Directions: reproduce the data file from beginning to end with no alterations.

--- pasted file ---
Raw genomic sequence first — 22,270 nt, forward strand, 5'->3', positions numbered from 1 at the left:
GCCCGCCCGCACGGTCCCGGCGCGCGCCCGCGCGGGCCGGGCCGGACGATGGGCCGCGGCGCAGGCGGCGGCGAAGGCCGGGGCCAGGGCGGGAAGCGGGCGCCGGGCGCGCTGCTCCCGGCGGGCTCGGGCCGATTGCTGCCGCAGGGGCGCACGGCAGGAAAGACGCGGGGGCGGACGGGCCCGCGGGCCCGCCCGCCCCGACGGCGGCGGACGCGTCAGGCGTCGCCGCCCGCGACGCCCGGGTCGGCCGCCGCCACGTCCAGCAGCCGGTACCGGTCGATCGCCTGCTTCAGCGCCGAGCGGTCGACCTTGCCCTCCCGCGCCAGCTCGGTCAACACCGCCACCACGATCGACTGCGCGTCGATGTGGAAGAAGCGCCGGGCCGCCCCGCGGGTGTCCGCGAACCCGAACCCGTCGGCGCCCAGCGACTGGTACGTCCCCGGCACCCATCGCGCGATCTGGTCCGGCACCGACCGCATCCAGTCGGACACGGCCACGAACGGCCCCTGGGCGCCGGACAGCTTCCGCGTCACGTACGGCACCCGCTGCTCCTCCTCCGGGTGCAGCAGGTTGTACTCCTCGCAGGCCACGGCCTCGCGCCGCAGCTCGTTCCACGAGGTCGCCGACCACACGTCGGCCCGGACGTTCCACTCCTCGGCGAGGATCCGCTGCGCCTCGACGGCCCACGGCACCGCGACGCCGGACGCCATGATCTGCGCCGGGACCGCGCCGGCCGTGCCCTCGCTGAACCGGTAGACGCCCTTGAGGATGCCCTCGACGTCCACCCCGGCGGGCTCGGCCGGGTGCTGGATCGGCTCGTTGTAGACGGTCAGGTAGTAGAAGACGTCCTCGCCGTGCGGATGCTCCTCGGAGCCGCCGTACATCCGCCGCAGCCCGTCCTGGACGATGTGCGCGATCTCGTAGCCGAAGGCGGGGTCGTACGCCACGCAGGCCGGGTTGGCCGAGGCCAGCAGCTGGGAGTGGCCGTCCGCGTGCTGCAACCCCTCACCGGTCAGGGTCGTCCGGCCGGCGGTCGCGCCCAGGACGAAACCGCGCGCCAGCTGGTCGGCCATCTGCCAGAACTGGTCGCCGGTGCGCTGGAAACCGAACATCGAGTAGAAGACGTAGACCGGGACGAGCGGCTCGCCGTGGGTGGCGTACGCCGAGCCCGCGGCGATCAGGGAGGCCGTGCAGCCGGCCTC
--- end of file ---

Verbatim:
Raw genomic sequence first — 22,270 nt, forward strand, 5'->3', positions numbered from 1 at the left:
GCCCGCCCGCACGGTCCCGGCGCGCGCCCGCGCGGGCCGGGCCGGACGATGGGCCGCGGCGCAGGCGGCGGCGAAGGCCGGGGCCAGGGCGGGAAGCGGGCGCCGGGCGCGCTGCTCCCGGCGGGCTCGGGCCGATTGCTGCCGCAGGGGCGCACGGCAGGAAAGACGCGGGGGCGGACGGGCCCGCGGGCCCGCCCGCCCCGACGGCGGCGGACGCGTCAGGCGTCGCCGCCCGCGACGCCCGGGTCGGCCGCCGCCACGTCCAGCAGCCGGTACCGGTCGATCGCCTGCTTCAGCGCCGAGCGGTCGACCTTGCCCTCCCGCGCCAGCTCGGTCAACACCGCCACCACGATCGACTGCGCGTCGATGTGGAAGAAGCGCCGGGCCGCCCCGCGGGTGTCCGCGAACCCGAACCCGTCGGCGCCCAGCGACTGGTACGTCCCCGGCACCCATCGCGCGATCTGGTCCGGCACCGACCGCATCCAGTCGGACACGGCCACGAACGGCCCCTGGGCGCCGGACAGCTTCCGCGTCACGTACGGCACCCGCTGCTCCTCCTCCGGGTGCAGCAGGTTGTACTCCTCGCAGGCCACGGCCTCGCGCCGCAGCTCGTTCCACGAGGTCGCCGACCACACGTCGGCCCGGACGTTCCACTCCTCGGCGAGGATCCGCTGCGCCTCGACGGCCCACGGCACCGCGACGCCGGACGCCATGATCTGCGCCGGGACCGCGCCGGCCGTGCCCTCGCTGAACCGGTAGACGCCCTTGAGGATGCCCTCGACGTCCACCCCGGCGGGCTCGGCCGGGTGCTGGATCGGCTCGTTGTAGACGGTCAGGTAGTAGAAGACGTCCTCGCCGTGCGGATGCTCCTCGGAGCCGCCGTACATCCGCCGCAGCCCGTCCTGGACGATGTGCGCGATCTCGTAGCCGAAGGCGGGGTCGTACGCCACGCAGGCCGGGTTGGCCGAGGCCAGCAGCTGGGAGTGGCCGTCCGCGTGCTGCAACCCCTCACCGGTCAGGGTCGTCCGGCCGGCGGTCGCGCCCAGGACGAAACCGCGCGCCAGCTGGTCGGCCATCTGCCAGAACTGGTCGCCGGTGCGCTGGAAACCGAACATCGAGTAGAAGACGTAGACCGGGACGAGCGGCTCGCCGTGGGTGGCGTACGCCGAGCCCGCGGCGATCAGGGAGGCCGTGCAGCCGGCCTC